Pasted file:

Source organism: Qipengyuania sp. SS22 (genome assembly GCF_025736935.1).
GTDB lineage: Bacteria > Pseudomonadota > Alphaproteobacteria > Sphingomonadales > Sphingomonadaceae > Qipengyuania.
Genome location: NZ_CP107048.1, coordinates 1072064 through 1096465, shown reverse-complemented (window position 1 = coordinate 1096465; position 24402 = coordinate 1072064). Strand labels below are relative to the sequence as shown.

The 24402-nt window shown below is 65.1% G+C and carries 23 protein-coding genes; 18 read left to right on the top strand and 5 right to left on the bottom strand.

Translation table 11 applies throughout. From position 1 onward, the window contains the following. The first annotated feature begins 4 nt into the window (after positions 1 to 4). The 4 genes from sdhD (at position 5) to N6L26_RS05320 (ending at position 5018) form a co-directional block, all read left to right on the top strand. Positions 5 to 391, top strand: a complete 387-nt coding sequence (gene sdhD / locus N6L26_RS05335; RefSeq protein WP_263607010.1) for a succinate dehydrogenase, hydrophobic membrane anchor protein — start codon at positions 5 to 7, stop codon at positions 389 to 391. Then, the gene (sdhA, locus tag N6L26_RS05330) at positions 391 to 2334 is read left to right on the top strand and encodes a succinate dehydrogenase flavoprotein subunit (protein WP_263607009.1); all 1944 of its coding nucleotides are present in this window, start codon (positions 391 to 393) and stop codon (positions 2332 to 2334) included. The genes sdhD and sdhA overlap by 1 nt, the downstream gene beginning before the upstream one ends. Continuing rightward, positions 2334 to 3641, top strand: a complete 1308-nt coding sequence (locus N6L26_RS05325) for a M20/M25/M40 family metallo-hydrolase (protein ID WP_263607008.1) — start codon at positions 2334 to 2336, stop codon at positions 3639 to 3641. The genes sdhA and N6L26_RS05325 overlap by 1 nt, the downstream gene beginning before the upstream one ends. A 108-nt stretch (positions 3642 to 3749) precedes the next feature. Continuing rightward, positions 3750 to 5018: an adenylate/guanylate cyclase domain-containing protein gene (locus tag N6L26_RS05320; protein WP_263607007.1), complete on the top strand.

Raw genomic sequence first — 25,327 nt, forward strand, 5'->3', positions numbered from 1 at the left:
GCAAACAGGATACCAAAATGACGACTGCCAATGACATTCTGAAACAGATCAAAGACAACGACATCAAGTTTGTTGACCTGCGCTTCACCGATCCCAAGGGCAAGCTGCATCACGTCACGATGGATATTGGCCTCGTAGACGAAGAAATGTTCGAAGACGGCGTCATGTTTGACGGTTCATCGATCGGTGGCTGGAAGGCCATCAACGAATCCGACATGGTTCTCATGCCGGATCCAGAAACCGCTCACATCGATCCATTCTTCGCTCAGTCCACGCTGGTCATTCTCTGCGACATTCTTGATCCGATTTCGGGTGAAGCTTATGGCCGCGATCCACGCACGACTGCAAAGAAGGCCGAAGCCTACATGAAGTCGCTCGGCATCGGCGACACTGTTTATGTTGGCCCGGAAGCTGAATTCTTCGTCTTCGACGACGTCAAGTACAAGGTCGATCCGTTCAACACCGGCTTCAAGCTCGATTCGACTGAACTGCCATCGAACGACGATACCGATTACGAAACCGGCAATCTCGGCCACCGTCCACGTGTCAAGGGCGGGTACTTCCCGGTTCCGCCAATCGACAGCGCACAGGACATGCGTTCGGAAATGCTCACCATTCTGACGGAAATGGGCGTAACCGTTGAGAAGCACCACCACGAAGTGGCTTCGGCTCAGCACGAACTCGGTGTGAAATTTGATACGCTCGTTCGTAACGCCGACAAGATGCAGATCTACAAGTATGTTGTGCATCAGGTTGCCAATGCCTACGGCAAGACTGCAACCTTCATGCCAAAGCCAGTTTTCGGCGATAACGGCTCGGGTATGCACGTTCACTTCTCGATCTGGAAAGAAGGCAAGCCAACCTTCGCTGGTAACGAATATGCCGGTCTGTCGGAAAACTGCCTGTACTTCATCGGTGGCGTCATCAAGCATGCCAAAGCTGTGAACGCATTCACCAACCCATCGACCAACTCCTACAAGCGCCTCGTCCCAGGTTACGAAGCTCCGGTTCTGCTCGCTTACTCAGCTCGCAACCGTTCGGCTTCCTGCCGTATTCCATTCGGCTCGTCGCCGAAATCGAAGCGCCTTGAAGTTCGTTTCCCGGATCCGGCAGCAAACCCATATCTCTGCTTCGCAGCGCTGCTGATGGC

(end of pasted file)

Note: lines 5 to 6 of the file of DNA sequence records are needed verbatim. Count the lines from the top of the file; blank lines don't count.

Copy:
Translation table 11 applies throughout. From position 1 onward, the window contains the following. The first annotated feature begins 4 nt into the window (after positions 1 to 4). The 4 genes from sdhD (at position 5) to N6L26_RS05320 (ending at position 5018) form a co-directional block, all read left to right on the top strand. Positions 5 to 391, top strand: a complete 387-nt coding sequence (gene sdhD / locus N6L26_RS05335; RefSeq protein WP_263607010.1) for a succinate dehydrogenase, hydrophobic membrane anchor protein — start codon at positions 5 to 7, stop codon at positions 389 to 391. Then, the gene (sdhA, locus tag N6L26_RS05330) at positions 391 to 2334 is read left to right on the top strand and encodes a succinate dehydrogenase flavoprotein subunit (protein WP_263607009.1); all 1944 of its coding nucleotides are present in this window, start codon (positions 391 to 393) and stop codon (positions 2332 to 2334) included. The genes sdhD and sdhA overlap by 1 nt, the downstream gene beginning before the upstream one ends. Continuing rightward, positions 2334 to 3641, top strand: a complete 1308-nt coding sequence (locus N6L26_RS05325) for a M20/M25/M40 family metallo-hydrolase (protein ID WP_263607008.1) — start codon at positions 2334 to 2336, stop codon at positions 3639 to 3641. The genes sdhA and N6L26_RS05325 overlap by 1 nt, the downstream gene beginning before the upstream one ends. A 108-nt stretch (positions 3642 to 3749) precedes the next feature. Continuing rightward, positions 3750 to 5018: an adenylate/guanylate cyclase domain-containing protein gene (locus tag N6L26_RS05320; protein WP_263607007.1), complete on the top strand.

Raw genomic sequence first — 25,327 nt, forward strand, 5'->3', positions numbered from 1 at the left: